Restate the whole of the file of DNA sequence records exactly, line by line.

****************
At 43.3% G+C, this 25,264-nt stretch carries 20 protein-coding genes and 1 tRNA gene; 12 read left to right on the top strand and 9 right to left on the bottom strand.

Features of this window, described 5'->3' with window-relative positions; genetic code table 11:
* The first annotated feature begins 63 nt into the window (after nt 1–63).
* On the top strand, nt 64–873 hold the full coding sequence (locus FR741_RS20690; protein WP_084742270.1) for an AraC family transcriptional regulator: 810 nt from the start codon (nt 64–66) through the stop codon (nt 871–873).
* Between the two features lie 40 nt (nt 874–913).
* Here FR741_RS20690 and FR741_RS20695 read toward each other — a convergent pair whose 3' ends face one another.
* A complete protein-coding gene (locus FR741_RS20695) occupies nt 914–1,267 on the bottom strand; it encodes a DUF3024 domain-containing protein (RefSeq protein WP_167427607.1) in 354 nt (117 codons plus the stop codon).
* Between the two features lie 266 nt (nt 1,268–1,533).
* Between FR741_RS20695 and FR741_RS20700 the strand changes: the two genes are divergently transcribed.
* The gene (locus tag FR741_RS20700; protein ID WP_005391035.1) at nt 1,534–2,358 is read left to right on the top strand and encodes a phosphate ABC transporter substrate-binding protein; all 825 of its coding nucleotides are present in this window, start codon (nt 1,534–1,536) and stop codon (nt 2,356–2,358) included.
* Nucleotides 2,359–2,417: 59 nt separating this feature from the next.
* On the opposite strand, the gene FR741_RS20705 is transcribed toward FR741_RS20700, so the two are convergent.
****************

At 43.3% G+C, this 25,264-nt stretch carries 20 protein-coding genes and 1 tRNA gene; 12 read left to right on the top strand and 9 right to left on the bottom strand.

Features of this window, described 5'->3' with window-relative positions; genetic code table 11:
* The first annotated feature begins 63 nt into the window (after nt 1–63).
* On the top strand, nt 64–873 hold the full coding sequence (locus FR741_RS20690; protein WP_084742270.1) for an AraC family transcriptional regulator: 810 nt from the start codon (nt 64–66) through the stop codon (nt 871–873).
* Between the two features lie 40 nt (nt 874–913).
* Here FR741_RS20690 and FR741_RS20695 read toward each other — a convergent pair whose 3' ends face one another.
* A complete protein-coding gene (locus FR741_RS20695) occupies nt 914–1,267 on the bottom strand; it encodes a DUF3024 domain-containing protein (RefSeq protein WP_167427607.1) in 354 nt (117 codons plus the stop codon).
* Between the two features lie 266 nt (nt 1,268–1,533).
* Between FR741_RS20695 and FR741_RS20700 the strand changes: the two genes are divergently transcribed.
* The gene (locus tag FR741_RS20700; protein ID WP_005391035.1) at nt 1,534–2,358 is read left to right on the top strand and encodes a phosphate ABC transporter substrate-binding protein; all 825 of its coding nucleotides are present in this window, start codon (nt 1,534–1,536) and stop codon (nt 2,356–2,358) included.
* Nucleotides 2,359–2,417: 59 nt separating this feature from the next.
* On the opposite strand, the gene FR741_RS20705 is transcribed toward FR741_RS20700, so the two are convergent.